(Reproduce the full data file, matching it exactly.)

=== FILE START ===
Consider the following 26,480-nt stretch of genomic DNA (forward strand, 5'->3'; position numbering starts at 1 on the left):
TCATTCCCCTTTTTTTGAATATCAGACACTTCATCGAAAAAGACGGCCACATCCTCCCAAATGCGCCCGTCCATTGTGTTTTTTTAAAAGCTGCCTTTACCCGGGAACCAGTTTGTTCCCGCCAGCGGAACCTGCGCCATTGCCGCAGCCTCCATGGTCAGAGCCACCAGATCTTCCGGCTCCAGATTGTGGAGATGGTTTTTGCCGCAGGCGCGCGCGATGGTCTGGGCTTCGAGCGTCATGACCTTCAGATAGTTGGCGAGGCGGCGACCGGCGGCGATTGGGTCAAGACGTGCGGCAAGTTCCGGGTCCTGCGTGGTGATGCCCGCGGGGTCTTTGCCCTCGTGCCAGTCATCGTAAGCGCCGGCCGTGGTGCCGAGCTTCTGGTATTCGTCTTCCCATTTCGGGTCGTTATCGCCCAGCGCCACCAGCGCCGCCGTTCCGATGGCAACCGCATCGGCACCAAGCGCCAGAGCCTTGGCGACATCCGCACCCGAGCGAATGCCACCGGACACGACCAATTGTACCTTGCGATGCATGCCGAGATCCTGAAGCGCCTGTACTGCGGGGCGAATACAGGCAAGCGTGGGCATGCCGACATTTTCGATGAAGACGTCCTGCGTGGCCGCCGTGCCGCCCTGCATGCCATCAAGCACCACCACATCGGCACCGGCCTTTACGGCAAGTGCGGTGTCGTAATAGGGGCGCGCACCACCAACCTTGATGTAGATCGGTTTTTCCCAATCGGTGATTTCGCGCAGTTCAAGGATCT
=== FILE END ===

Consider the following 26,480-nt stretch of genomic DNA (forward strand, 5'->3'; position numbering starts at 1 on the left):
TCATTCCCCTTTTTTTGAATATCAGACACTTCATCGAAAAAGACGGCCACATCCTCCCAAATGCGCCCGTCCATTGTGTTTTTTTAAAAGCTGCCTTTACCCGGGAACCAGTTTGTTCCCGCCAGCGGAACCTGCGCCATTGCCGCAGCCTCCATGGTCAGAGCCACCAGATCTTCCGGCTCCAGATTGTGGAGATGGTTTTTGCCGCAGGCGCGCGCGATGGTCTGGGCTTCGAGCGTCATGACCTTCAGATAGTTGGCGAGGCGGCGACCGGCGGCGATTGGGTCAAGACGTGCGGCAAGTTCCGGGTCCTGCGTGGTGATGCCCGCGGGGTCTTTGCCCTCGTGCCAGTCATCGTAAGCGCCGGCCGTGGTGCCGAGCTTCTGGTATTCGTCTTCCCATTTCGGGTCGTTATCGCCCAGCGCCACCAGCGCCGCCGTTCCGATGGCAACCGCATCGGCACCAAGCGCCAGAGCCTTGGCGACATCCGCACCCGAGCGAATGCCACCGGACACGACCAATTGTACCTTGCGATGCATGCCGAGATCCTGAAGCGCCTGTACTGCGGGGCGAATACAGGCAAGCGTGGGCATGCCGACATTTTCGATGAAGACGTCCTGCGTGGCCGCCGTGCCGCCCTGCATGCCATCAAGCACCACCACATCGGCACCGGCCTTTACGGCAAGTGCGGTGTCGTAATAGGGGCGCGCACCACCAACCTTGATGTAGATCGGTTTTTCCCAATCGGTGATTTCGCGCAGTTCAAGGATCT